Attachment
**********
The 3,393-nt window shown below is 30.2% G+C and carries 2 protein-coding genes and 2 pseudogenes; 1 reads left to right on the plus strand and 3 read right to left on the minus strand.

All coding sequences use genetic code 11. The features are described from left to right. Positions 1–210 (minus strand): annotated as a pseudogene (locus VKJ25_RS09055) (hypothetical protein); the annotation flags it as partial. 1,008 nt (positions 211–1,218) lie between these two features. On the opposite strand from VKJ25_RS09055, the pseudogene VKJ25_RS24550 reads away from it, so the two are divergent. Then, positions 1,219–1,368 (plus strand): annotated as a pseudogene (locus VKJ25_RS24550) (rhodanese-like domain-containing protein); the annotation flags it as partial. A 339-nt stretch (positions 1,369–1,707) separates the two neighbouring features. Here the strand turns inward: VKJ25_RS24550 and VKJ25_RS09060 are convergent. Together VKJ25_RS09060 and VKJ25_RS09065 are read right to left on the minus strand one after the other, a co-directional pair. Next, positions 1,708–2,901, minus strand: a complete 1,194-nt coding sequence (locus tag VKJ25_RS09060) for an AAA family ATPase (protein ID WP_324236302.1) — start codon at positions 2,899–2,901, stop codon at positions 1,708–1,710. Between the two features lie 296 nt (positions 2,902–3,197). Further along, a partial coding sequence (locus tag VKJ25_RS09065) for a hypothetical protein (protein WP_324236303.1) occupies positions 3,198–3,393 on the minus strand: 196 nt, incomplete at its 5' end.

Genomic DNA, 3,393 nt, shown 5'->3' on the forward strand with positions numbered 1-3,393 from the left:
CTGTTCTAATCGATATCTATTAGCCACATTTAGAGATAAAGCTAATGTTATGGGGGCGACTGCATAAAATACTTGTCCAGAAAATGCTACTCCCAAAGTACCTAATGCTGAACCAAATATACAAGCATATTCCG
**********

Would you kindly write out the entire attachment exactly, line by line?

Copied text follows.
The 3,393-nt window shown below is 30.2% G+C and carries 2 protein-coding genes and 2 pseudogenes; 1 reads left to right on the plus strand and 3 read right to left on the minus strand.

All coding sequences use genetic code 11. The features are described from left to right. Positions 1–210 (minus strand): annotated as a pseudogene (locus VKJ25_RS09055) (hypothetical protein); the annotation flags it as partial. 1,008 nt (positions 211–1,218) lie between these two features. On the opposite strand from VKJ25_RS09055, the pseudogene VKJ25_RS24550 reads away from it, so the two are divergent. Then, positions 1,219–1,368 (plus strand): annotated as a pseudogene (locus VKJ25_RS24550) (rhodanese-like domain-containing protein); the annotation flags it as partial. A 339-nt stretch (positions 1,369–1,707) separates the two neighbouring features. Here the strand turns inward: VKJ25_RS24550 and VKJ25_RS09060 are convergent. Together VKJ25_RS09060 and VKJ25_RS09065 are read right to left on the minus strand one after the other, a co-directional pair. Next, positions 1,708–2,901, minus strand: a complete 1,194-nt coding sequence (locus tag VKJ25_RS09060) for an AAA family ATPase (protein ID WP_324236302.1) — start codon at positions 2,899–2,901, stop codon at positions 1,708–1,710. Between the two features lie 296 nt (positions 2,902–3,197). Further along, a partial coding sequence (locus tag VKJ25_RS09065) for a hypothetical protein (protein WP_324236303.1) occupies positions 3,198–3,393 on the minus strand: 196 nt, incomplete at its 5' end.

Genomic DNA, 3,393 nt, shown 5'->3' on the forward strand with positions numbered 1-3,393 from the left:
CTGTTCTAATCGATATCTATTAGCCACATTTAGAGATAAAGCTAATGTTATGGGGGCGACTGCATAAAATACTTGTCCAGAAAATGCTACTCCCAAAGTACCTAATGCTGAACCAAATATACAAGCATATTCCG